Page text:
In November 2019, Prime Minister Benjamin Netanyahu was charged with corruption. Read more about the three cases that the prosecution believes he is guilty of here.
After the legal proceedings were postponed for two months due to the Corona pandemic, Netanyahu appeared on Sunday in the Jerusalem District Court. The Jerusalem Post lists five things we should know about the trial.
1st Netanyahu will only appear rarely during the trial
The judges ruled that Netanyahu should attend the first day of trial, but it is expected that his lawyers will be able to follow the case most court days. Nevertheless, Netanyahu will have to keep an eye on the case on an ongoing basis, which will reduce the time he has available as Prime Minister.
2nd The trial can last at least a year – and it may even take longer before a verdict is handed down
The corruption case against former Prime Minister Ehud Olmert took more than a year. With the appeal process, the process took more than three years.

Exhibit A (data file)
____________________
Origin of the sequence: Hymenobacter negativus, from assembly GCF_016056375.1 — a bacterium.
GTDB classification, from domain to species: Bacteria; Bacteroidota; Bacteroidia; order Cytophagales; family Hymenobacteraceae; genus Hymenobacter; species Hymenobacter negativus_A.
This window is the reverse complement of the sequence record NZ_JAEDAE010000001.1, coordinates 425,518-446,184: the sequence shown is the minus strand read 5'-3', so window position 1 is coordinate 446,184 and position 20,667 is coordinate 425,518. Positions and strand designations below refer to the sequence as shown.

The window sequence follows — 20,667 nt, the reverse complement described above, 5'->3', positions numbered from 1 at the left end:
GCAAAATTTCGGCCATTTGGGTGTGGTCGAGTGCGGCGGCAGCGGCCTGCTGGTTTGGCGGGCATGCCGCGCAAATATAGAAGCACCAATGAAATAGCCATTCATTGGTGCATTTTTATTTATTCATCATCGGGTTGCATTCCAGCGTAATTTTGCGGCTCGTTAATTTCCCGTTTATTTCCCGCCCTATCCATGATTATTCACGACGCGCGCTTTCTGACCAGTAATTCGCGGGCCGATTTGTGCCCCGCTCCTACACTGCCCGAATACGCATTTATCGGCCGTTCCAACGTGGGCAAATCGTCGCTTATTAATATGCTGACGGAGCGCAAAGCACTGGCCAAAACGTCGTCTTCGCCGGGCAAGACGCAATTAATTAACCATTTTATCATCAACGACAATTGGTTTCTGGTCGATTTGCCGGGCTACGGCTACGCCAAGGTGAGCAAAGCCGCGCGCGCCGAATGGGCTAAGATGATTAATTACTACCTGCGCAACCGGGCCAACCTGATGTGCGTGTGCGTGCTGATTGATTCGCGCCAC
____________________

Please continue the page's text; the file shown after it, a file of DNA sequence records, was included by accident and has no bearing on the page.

In the Netanyahu case, the prosecution has already reported 300 witnesses. The process will take a long time, as will the outcome of the trial, as one of the parties can appeal.
3rd Netanyahu is likely to end his term as prime minister
According to Israeli law, a convicted prime minister must resign, but only when a verdict has been handed down. Under the government agreement, Benny Gantz will take over as prime minister on November 17, 2021. Thereafter, Netanyahu will become deputy prime minister. But it is not certain a court will force Netanyahu to resign as deputy prime minister, writes the Jerusalem Post.
4th Netanyahu is not the only defendant
Several other powerful Israelis are deeply involved in the trial. Arnon Mozes, publisher of the Israeli major newspaper Yediot Aharonoth has been indicted, as have the owners of a large telecommunications company and news site Walla, Shaul and Iris Elovitch.
Three of Netanyahu’s former employees are to testify against him in the trial. All three have been granted immunity by the prosecution.
5th The trial will not be televised
The Israeli Supreme Court has had live TV broadcasts from a trial during the Corona pandemic, but there are no plans to open TV broadcasts from the trial against Netanyahu.